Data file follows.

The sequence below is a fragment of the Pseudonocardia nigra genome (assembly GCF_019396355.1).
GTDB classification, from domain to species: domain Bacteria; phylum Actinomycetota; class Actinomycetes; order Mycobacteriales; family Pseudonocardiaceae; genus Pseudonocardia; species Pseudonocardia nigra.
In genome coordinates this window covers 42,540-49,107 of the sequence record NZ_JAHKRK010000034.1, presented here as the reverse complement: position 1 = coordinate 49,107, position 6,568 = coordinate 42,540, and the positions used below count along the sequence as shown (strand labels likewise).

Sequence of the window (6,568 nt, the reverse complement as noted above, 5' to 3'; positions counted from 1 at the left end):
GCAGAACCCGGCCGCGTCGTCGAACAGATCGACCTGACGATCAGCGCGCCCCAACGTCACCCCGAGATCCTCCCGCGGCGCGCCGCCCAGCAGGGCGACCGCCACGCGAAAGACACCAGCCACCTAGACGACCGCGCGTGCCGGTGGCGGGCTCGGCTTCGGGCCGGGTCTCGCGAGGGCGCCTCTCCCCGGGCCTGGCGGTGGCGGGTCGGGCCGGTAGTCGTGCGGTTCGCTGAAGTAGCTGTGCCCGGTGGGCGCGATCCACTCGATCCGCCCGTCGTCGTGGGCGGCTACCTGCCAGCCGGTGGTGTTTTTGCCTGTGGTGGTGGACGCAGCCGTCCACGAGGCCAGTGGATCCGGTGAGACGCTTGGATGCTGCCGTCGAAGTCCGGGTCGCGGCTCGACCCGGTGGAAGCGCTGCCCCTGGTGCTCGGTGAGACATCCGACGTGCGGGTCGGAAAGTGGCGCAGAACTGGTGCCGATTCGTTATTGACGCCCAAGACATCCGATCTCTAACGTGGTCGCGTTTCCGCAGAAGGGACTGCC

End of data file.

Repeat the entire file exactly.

The sequence below is a fragment of the Pseudonocardia nigra genome (assembly GCF_019396355.1).
GTDB classification, from domain to species: domain Bacteria; phylum Actinomycetota; class Actinomycetes; order Mycobacteriales; family Pseudonocardiaceae; genus Pseudonocardia; species Pseudonocardia nigra.
In genome coordinates this window covers 42,540-49,107 of the sequence record NZ_JAHKRK010000034.1, presented here as the reverse complement: position 1 = coordinate 49,107, position 6,568 = coordinate 42,540, and the positions used below count along the sequence as shown (strand labels likewise).

Sequence of the window (6,568 nt, the reverse complement as noted above, 5' to 3'; positions counted from 1 at the left end):
GCAGAACCCGGCCGCGTCGTCGAACAGATCGACCTGACGATCAGCGCGCCCCAACGTCACCCCGAGATCCTCCCGCGGCGCGCCGCCCAGCAGGGCGACCGCCACGCGAAAGACACCAGCCACCTAGACGACCGCGCGTGCCGGTGGCGGGCTCGGCTTCGGGCCGGGTCTCGCGAGGGCGCCTCTCCCCGGGCCTGGCGGTGGCGGGTCGGGCCGGTAGTCGTGCGGTTCGCTGAAGTAGCTGTGCCCGGTGGGCGCGATCCACTCGATCCGCCCGTCGTCGTGGGCGGCTACCTGCCAGCCGGTGGTGTTTTTGCCTGTGGTGGTGGACGCAGCCGTCCACGAGGCCAGTGGATCCGGTGAGACGCTTGGATGCTGCCGTCGAAGTCCGGGTCGCGGCTCGACCCGGTGGAAGCGCTGCCCCTGGTGCTCGGTGAGACATCCGACGTGCGGGTCGGAAAGTGGCGCAGAACTGGTGCCGATTCGTTATTGACGCCCAAGACATCCGATCTCTAACGTGGTCGCGTTTCCGCAGAAGGGACTGCC